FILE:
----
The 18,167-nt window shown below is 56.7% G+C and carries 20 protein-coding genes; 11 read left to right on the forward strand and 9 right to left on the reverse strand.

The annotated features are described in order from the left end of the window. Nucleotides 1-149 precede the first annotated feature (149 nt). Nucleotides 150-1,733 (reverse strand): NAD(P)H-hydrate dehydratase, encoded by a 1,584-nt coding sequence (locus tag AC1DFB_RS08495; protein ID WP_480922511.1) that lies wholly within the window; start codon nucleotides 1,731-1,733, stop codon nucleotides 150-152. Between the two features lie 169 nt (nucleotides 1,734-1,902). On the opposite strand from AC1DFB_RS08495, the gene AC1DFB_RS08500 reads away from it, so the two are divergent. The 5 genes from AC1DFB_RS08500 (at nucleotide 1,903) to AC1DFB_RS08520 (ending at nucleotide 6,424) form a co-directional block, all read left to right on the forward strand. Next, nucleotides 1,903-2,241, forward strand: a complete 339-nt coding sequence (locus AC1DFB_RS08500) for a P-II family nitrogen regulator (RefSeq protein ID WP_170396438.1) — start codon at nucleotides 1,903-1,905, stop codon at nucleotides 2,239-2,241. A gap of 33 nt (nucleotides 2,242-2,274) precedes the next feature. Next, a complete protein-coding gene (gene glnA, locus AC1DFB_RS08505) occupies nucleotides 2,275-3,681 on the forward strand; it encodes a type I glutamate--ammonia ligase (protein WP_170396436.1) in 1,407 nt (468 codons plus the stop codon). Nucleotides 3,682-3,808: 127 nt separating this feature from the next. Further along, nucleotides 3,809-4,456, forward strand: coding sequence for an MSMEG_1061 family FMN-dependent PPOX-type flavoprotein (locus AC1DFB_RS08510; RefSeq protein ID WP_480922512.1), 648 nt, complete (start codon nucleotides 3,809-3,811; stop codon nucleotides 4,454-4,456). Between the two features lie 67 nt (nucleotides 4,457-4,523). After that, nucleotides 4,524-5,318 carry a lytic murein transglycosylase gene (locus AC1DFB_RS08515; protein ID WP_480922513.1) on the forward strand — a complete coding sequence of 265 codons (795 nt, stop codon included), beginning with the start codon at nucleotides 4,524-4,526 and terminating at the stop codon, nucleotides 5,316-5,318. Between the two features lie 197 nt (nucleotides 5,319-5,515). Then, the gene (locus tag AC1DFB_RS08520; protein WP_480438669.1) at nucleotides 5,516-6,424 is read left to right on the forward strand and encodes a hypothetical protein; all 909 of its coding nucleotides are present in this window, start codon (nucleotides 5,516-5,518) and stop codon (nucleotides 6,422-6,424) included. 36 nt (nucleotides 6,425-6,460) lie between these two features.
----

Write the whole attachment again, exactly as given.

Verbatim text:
The 18,167-nt window shown below is 56.7% G+C and carries 20 protein-coding genes; 11 read left to right on the forward strand and 9 right to left on the reverse strand.

The annotated features are described in order from the left end of the window. Nucleotides 1-149 precede the first annotated feature (149 nt). Nucleotides 150-1,733 (reverse strand): NAD(P)H-hydrate dehydratase, encoded by a 1,584-nt coding sequence (locus tag AC1DFB_RS08495; protein ID WP_480922511.1) that lies wholly within the window; start codon nucleotides 1,731-1,733, stop codon nucleotides 150-152. Between the two features lie 169 nt (nucleotides 1,734-1,902). On the opposite strand from AC1DFB_RS08495, the gene AC1DFB_RS08500 reads away from it, so the two are divergent. The 5 genes from AC1DFB_RS08500 (at nucleotide 1,903) to AC1DFB_RS08520 (ending at nucleotide 6,424) form a co-directional block, all read left to right on the forward strand. Next, nucleotides 1,903-2,241, forward strand: a complete 339-nt coding sequence (locus AC1DFB_RS08500) for a P-II family nitrogen regulator (RefSeq protein ID WP_170396438.1) — start codon at nucleotides 1,903-1,905, stop codon at nucleotides 2,239-2,241. A gap of 33 nt (nucleotides 2,242-2,274) precedes the next feature. Next, a complete protein-coding gene (gene glnA, locus AC1DFB_RS08505) occupies nucleotides 2,275-3,681 on the forward strand; it encodes a type I glutamate--ammonia ligase (protein WP_170396436.1) in 1,407 nt (468 codons plus the stop codon). Nucleotides 3,682-3,808: 127 nt separating this feature from the next. Further along, nucleotides 3,809-4,456, forward strand: coding sequence for an MSMEG_1061 family FMN-dependent PPOX-type flavoprotein (locus AC1DFB_RS08510; RefSeq protein ID WP_480922512.1), 648 nt, complete (start codon nucleotides 3,809-3,811; stop codon nucleotides 4,454-4,456). Between the two features lie 67 nt (nucleotides 4,457-4,523). After that, nucleotides 4,524-5,318 carry a lytic murein transglycosylase gene (locus AC1DFB_RS08515; protein ID WP_480922513.1) on the forward strand — a complete coding sequence of 265 codons (795 nt, stop codon included), beginning with the start codon at nucleotides 4,524-4,526 and terminating at the stop codon, nucleotides 5,316-5,318. Between the two features lie 197 nt (nucleotides 5,319-5,515). Then, the gene (locus tag AC1DFB_RS08520; protein WP_480438669.1) at nucleotides 5,516-6,424 is read left to right on the forward strand and encodes a hypothetical protein; all 909 of its coding nucleotides are present in this window, start codon (nucleotides 5,516-5,518) and stop codon (nucleotides 6,422-6,424) included. 36 nt (nucleotides 6,425-6,460) lie between these two features.